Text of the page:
The army is courting Britain’s biggest businesses as recruiting sergeants, as it steps up plans to draft thousands more reservists into its ranks by 2020.
A cadre of officers at army headquarters are now permanent “account managers”, dedicated to working with large companies, and smoothing their relations with the military. Financial incentives for businesses are being boosted on a “no questions asked” basis and civilian qualifications are being built into training programmes — all measures designed to make the private sector embrace a commitment to military service for their employees.
“We’re now trying to manage our relationships with the top 200 employers [in the UK] like any business would, in a businesslike, coherent and consistent way,” said Major General John Crackett in an interview with the Financial Times. “Employers and the extent to which they support the reservist service are very, very important to us.”
Maj Gen Crackett — a former board director of EON UK and chief executive of electricity distributor Central Networks — is the highest ranked reservist in the forces. This week he will take up a position on the army board to spearhead the drive to rejuvenate the reserves policy.
“I’m a businessman more than I’m an army officer,” the general said, speaking from his new offices at Marlborough Lines, the army’s headquarters in the Hampshire countryside. “I think I’m in a good position to interpret what businesses think and basically it’s all about cost benefit. The costs of having an employee who is a reservist are pretty obvious.”
The military, Maj Gen Crackett said, must get better at selling the benefits.
“Reservists, if you think about them, are fit, they’re more self-confident, they’re more self-disciplined, they tend to be more loyal — they just make better employees,” he said.
“We want to move businesses through three stages. One is commitment and attitude — getting businesses to say yes . . . we have an understanding of the costs and benefits. The second is we’d like to get businesses to display supportive behaviours — changing personnel policies to be more flexible and granting more paid leave. The third is we’d like to make some larger businesses into exemplars and advocates — so people will say, on our behalf, this really does work for us.”
The ranks of Britain’s full-time fighting force were severely reduced as part of the Ministry of Defence’s 2010 cost-cutting measures, but a commitment was made to significantly increase the size — and operational scope — of part-time soldiers. The “army 2020” plans for land forces had a goal of recruiting 30,000 reservists to stand alongside a regular force of 82,000.
The last government struggled to build momentum for the plan. Reserve recruitment numbers stubbornly refused to budge in 2013 and 2014. Officials in Whitehall and the army’s general staff blamed the improving economy, poor outreach efforts and a failure to explain the role of a modern reservist.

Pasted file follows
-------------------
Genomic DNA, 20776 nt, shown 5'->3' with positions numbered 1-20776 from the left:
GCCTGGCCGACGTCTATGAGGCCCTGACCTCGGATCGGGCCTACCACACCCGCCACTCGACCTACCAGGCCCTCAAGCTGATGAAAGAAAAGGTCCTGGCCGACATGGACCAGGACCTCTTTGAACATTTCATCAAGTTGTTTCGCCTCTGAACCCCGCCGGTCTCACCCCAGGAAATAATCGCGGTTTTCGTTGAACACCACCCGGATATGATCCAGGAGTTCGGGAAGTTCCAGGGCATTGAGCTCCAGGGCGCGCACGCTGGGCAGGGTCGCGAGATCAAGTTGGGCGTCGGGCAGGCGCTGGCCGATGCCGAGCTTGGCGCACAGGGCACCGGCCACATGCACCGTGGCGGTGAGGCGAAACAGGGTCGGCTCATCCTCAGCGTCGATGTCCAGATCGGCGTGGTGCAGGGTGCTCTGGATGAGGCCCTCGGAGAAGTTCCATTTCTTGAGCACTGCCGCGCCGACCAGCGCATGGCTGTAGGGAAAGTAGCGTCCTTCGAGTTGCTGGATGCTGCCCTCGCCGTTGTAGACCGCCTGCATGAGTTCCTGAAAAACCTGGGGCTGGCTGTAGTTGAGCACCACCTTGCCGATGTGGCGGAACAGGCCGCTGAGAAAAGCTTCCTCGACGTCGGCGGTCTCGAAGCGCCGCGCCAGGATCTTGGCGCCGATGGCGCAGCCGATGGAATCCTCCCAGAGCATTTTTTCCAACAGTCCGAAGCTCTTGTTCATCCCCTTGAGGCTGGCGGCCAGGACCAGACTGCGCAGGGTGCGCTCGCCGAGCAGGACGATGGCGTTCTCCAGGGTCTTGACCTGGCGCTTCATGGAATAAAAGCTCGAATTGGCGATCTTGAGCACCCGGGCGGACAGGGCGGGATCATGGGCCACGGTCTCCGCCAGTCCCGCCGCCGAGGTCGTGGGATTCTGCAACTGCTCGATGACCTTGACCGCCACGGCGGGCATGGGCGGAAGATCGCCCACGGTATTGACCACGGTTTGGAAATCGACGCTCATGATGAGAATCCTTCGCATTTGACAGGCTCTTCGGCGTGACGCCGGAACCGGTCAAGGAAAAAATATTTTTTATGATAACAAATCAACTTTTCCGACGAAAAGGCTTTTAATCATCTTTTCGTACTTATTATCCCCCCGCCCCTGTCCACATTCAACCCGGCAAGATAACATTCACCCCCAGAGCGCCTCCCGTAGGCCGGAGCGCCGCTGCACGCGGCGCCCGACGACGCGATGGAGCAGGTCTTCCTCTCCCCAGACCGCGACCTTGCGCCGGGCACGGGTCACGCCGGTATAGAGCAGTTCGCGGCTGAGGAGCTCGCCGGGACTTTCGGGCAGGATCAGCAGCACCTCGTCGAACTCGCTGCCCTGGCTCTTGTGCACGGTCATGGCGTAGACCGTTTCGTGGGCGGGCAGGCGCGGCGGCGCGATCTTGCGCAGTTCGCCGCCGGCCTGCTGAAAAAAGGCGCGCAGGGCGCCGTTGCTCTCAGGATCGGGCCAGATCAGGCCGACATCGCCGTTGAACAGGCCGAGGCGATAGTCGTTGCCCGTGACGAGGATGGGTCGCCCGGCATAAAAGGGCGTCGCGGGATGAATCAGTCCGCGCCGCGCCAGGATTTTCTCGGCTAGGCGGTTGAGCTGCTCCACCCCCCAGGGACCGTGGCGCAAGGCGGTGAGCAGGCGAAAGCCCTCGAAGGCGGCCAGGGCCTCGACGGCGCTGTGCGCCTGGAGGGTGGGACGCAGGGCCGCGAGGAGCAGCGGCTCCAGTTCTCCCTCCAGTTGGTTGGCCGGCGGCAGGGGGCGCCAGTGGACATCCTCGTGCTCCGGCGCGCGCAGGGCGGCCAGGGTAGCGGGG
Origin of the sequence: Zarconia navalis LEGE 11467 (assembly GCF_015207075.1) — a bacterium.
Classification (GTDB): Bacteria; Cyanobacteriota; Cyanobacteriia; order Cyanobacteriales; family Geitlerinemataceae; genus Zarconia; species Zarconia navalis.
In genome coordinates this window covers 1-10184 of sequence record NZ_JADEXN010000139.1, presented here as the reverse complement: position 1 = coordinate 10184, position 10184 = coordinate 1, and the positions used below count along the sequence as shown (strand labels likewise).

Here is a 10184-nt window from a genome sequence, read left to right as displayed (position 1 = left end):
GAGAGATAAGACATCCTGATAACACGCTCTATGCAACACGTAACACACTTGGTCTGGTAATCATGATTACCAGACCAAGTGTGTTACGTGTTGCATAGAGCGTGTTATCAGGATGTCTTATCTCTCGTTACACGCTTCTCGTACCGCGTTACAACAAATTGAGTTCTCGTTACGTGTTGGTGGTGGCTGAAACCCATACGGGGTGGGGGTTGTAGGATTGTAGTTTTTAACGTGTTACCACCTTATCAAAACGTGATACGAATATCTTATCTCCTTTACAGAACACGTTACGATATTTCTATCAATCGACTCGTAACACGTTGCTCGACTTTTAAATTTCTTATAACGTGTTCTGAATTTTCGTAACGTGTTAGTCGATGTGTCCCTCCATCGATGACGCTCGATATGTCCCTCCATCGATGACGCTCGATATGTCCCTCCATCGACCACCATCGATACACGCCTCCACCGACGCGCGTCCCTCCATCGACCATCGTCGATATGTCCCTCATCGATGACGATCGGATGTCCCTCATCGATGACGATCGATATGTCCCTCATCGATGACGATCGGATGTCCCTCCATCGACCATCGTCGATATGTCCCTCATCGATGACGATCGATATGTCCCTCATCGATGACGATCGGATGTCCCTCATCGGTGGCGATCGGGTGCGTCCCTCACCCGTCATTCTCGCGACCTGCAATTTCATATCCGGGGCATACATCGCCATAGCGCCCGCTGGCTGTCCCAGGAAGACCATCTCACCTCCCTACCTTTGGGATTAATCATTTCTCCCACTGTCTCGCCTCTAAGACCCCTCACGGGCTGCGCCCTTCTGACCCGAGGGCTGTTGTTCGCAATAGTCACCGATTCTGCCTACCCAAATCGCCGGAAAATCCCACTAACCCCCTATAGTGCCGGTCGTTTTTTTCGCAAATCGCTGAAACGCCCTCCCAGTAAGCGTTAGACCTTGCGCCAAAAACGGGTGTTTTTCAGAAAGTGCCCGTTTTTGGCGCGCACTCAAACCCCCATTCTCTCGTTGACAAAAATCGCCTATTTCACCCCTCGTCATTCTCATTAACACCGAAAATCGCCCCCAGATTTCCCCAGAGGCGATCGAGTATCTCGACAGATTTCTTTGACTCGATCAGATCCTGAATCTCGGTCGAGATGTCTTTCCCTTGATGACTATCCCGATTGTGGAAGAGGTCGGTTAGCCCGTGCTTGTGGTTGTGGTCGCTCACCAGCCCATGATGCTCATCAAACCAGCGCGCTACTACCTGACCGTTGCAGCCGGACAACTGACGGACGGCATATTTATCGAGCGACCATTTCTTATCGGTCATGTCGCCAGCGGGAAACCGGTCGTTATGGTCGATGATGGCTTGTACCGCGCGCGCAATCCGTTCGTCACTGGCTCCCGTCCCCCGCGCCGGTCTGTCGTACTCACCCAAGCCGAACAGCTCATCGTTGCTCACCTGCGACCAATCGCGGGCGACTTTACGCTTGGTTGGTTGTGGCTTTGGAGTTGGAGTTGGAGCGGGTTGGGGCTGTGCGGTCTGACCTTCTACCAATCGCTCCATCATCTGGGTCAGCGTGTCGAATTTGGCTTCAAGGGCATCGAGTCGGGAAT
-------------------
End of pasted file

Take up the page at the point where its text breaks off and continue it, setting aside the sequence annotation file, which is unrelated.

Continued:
“It’s true that perhaps people formed an expectation that reservists in the future were going to be mobilised every five minutes for long periods — that was never our intention, but it is something we’ve had to row back from,” said Maj Gen Crackett. The process, he added, has been like “turning a supertanker around”.
Critics say the military is still struggling to articulate what it wants from its part-time soldiers. The reserves are now a “completely professionalised” force, said the general, which bears little resemblance to the territorial army of the past, the appeal of which was to those — like himself — who were looking for “a bit of aggressive camping”.
The new reserves are not expected to be deployed on the front lines in any regular fashion and the most prized recruits are far from the aggressive “warrior types” sought in the past, where the main goal of the military was to “stop the Russian hordes crossing the inner German border”.
Indeed, at the forefront of the plan to co-opt blue-chip businesses, said Maj Gen Crackett, is the need to find cyber and tech specialists to swell the ranks of the military’s new — and highly secret — offensive digital fighting force.
“A big plank of the defence approach to cyber is that there are people doing this every day in big companies around the land, and there are probably people sitting in their bedroom more expert than anybody we’ve got in the army.”
Trying to get such people to become full-time soldiers is near impossible, said the general, but the reserves are a potential route through which their skills can be utilised.
“We’re going specifically to companies where these kind of people work — companies like Hewlett-Packard, for example — and having a dialogue with them about how they can selectively market what we do to their employees. I’m delighted to say that a lot of them are very supportive.”